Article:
Editor's Note: [Let us keep in mind that on Aug. 2 a report from captured al-Qaeda terrorist stated that the threat of a terrorist strike 60 days before the Nov. 2nd presidential election was made public. Keep our country and president in your prayers.]

Gold ends lower on dollar rise -CBSMW
By Myra P. Saefong,
Sep 3, 2004 10:30 AM ET

SAN FRANCISCO (CBS.MW) -- Gold futures lost almost $6 an ounce Friday to end the week with a loss as upbeat data on U.S. job growth in August provided some support for the dollar and lured investors away from the metal.

Gold for December delivery closed at $402.50 an ounce on the New York Mercantile Exchange, down $5.50 for the session, and down $2.90 from the week-ago close. It traded earlier as low as $401, a level not see since August 16.

The regular session closed early for the Labor Day holiday, and will reopen Tuesday.

U.S job growth snapped back in August after two disappointing months, as non-farm payrolls climbed by 144,000, the Labor Department estimated Friday. The unemployment rate fell 0.1 percentage point to 5.4 percent, the lowest rate since October 2001. See full story.

The dollar rallied in the wake of a U.S. jobs report that most analysts say all but cements a U.S. interest-rate hike this month. See Currencies.

Overall, "the latest employment numbers should be a net neutral for gold," said Peter Grandich, editor of The Grandich Letter, an investment advisory publication.

But "after two decades of basically getting their heads handed to them, gold bulls could use the long weekend as an excuse to once again think gold can never have a sustained move upwards," he said.

Ned Schmidt, editor of Value View Gold Report, an investment publication of Schmidt Management, said Friday's session is "illiquid" due to the Labor Day weekend, so "any dips below $400 should be bought."

"Deluded Wall Street economists did not forecast lull in economy and now think they can forecast resurgence," he said, concluding that "whenever data confirms nothing and markets react, investors should be moving in to buy."

The "technical and fundamental picture for gold hasn't been this good in 20 years, and a $500 gold price in the next 12 months is a legitimate target," said Grandich.

Oil Rises as Pipeline Blast Raises Concern Over Iraq Supply

Aug. 30 (Bloomberg) -- Crude oil futures rose for a second session in New York after a blast damaged an oil pipeline in Iraq, renewing concern that violence may reduce supply from the Middle East's fifth-largest oil producer.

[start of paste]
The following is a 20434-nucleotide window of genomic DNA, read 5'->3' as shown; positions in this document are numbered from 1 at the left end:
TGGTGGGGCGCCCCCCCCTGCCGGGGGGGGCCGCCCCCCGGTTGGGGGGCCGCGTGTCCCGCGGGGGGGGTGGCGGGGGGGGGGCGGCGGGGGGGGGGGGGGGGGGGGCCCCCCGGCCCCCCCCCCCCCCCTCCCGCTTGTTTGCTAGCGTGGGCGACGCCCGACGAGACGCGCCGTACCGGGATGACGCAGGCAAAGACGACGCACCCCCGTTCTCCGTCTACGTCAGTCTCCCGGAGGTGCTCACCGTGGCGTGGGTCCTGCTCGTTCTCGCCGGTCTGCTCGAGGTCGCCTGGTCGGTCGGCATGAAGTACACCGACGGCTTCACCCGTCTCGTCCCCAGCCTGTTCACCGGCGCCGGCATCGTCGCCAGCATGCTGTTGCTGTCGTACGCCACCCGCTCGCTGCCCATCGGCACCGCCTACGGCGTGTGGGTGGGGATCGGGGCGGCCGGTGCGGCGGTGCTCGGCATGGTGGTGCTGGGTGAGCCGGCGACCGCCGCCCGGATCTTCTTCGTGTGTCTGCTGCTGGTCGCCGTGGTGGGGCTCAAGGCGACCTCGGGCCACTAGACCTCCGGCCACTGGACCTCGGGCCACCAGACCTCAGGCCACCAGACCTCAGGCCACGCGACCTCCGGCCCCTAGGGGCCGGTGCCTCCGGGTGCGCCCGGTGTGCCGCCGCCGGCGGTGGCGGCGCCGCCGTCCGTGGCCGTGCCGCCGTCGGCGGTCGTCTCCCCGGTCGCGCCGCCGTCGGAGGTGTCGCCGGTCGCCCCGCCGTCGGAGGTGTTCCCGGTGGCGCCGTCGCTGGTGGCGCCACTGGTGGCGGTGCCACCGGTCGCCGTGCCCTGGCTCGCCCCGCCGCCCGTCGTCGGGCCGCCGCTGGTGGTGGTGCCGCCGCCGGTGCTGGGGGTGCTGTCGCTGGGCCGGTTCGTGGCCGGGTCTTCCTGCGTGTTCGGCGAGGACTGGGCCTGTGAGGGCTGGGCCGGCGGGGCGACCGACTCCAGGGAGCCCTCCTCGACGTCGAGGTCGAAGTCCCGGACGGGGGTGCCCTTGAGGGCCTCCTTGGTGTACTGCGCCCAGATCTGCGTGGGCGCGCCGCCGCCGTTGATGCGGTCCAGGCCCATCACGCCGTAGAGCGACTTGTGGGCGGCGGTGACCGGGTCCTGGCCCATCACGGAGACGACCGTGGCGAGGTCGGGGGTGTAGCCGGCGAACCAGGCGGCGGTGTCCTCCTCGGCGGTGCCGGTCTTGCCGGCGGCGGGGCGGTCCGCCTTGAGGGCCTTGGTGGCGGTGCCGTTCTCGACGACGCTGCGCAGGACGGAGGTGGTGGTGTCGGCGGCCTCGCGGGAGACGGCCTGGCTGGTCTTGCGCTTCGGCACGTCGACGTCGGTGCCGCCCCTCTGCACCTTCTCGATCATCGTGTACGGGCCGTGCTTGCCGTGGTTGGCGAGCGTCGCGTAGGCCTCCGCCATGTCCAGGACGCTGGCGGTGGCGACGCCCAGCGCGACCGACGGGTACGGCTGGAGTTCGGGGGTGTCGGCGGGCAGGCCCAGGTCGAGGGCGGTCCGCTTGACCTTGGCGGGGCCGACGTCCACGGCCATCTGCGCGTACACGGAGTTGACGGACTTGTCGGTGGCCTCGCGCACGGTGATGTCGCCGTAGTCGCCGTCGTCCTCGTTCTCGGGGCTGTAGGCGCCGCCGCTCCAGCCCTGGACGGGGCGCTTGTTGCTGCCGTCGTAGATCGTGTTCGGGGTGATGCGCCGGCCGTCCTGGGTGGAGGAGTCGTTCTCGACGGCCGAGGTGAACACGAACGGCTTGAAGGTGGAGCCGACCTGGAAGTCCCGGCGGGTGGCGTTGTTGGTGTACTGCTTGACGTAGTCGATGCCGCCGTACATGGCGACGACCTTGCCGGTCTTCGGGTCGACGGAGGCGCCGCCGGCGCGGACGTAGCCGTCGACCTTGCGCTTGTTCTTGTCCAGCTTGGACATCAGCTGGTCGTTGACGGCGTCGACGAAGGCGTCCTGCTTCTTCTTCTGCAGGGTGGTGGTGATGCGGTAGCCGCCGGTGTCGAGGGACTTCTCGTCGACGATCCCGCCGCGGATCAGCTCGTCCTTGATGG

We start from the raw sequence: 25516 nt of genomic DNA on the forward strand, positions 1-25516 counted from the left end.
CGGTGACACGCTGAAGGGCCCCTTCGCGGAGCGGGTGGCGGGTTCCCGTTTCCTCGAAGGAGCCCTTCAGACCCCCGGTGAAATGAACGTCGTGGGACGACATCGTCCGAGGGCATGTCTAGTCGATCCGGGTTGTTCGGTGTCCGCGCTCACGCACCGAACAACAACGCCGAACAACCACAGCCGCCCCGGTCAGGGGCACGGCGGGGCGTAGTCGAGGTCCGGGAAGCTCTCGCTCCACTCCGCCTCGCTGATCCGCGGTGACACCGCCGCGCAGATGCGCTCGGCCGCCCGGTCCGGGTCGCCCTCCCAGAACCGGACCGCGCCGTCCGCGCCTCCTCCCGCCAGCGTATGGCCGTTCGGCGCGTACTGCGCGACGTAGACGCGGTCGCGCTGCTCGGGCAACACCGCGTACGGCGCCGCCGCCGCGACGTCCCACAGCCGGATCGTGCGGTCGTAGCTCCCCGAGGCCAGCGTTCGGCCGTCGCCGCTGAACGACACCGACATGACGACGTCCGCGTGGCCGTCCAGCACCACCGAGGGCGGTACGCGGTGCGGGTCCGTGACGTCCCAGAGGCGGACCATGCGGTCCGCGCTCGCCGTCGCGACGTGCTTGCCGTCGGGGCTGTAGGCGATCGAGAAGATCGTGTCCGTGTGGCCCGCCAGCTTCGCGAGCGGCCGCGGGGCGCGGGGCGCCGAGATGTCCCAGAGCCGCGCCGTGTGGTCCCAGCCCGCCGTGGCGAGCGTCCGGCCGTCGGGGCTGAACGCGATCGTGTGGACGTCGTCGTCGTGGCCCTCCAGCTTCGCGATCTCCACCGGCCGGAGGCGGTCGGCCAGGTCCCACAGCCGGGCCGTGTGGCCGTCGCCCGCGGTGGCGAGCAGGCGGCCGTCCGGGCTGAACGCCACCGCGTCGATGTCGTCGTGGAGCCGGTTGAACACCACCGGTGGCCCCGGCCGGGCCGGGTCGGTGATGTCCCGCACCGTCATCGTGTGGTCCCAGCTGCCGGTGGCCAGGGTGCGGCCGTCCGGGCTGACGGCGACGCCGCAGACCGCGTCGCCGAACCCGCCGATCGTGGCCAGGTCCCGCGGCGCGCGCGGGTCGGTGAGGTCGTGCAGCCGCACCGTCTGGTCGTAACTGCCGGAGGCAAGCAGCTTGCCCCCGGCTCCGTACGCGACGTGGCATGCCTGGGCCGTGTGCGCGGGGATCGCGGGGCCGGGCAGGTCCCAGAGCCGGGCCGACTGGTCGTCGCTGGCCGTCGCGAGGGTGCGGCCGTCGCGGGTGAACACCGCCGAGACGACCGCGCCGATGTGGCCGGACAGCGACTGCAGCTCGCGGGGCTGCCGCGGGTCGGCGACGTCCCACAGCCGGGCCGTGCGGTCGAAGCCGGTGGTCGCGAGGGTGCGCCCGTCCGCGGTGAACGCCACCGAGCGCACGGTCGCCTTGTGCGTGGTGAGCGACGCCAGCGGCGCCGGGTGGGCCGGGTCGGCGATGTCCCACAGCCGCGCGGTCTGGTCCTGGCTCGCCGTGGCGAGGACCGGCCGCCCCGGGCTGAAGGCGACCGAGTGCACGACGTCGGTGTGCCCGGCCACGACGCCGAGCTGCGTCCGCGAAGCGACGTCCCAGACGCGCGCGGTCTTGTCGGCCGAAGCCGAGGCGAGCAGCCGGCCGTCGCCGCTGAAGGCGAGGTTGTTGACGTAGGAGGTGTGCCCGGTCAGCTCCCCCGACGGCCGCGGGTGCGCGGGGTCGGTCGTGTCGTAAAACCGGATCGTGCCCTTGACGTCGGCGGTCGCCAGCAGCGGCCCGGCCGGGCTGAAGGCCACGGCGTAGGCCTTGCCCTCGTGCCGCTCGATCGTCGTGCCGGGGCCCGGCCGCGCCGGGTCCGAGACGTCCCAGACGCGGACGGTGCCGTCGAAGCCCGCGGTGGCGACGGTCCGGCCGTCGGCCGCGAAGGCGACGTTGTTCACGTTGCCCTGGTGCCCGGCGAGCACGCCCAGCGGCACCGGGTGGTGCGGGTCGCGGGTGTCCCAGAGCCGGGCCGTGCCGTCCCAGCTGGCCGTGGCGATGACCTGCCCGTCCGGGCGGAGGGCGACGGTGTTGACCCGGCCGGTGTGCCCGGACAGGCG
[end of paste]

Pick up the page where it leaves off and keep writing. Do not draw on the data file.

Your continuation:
Saboteurs caused the blast yesterday on the pipeline that links the Rumaila and Zubayr oil fields, Al-Hayat newspaper reported, citing an official from the South Oil Co. Iraqi exports in the Persian Gulf are unaffected, said three agents who provide services for tanker owners. Oil has fallen about $6 a barrel since reaching a record $49.40 a barrel on Aug. 20.

``The pipelines are having a little bit of an effect on oil prices,'' said Michael Fitzpatrick, vice president of energy risk management with Fimat USA in New York. ``When you come down $6 in a week there is going to be a little bargain hunting.''

Crude oil for October delivery traded up 29 cents at $43.47 a barrel at 10:01 a.m. on the New York Mercantile Exchange. Prices are 38 percent higher than they were a year ago.

The International Petroleum Exchange in London was closed for a holiday.

Vessels at the Basra terminal, the larger of Iraq's two export facilities in the Gulf, are loading at a combined rate of 60,000 to 65,000 barrels an hour, or about 1.5 million barrels a day, said the three agents, who asked not to be identified. The terminal's capacity is about 1.6 million barrels a day, they said.


South Oil shut one of two pipelines supplying oil to the export terminals earlier this month because of threats of attack from Shiite militants. The closure cut exports by as much as half. The pipeline reopened on Aug. 22.

``OPEC hasn't got a report on whether the attack in Iraq has disrupted supply,'' Purnomo Yusgiantoro, the president of the Organization of Petroleum Exporting Countries, said in Jakarta.

Saboteurs also struck eight pipelines in southern Iraq on Thursday, Jabbar al-Leaby, director general of South Oil, said by telephone from Basra, the regional capital.

Concern over supply may be tempered as factories that have the ability to select fuels switch to natural gas, which tumbled 7.4 percent last week. Five to 10 percent of U.S. factories can change fuels to take advantage of favorable prices.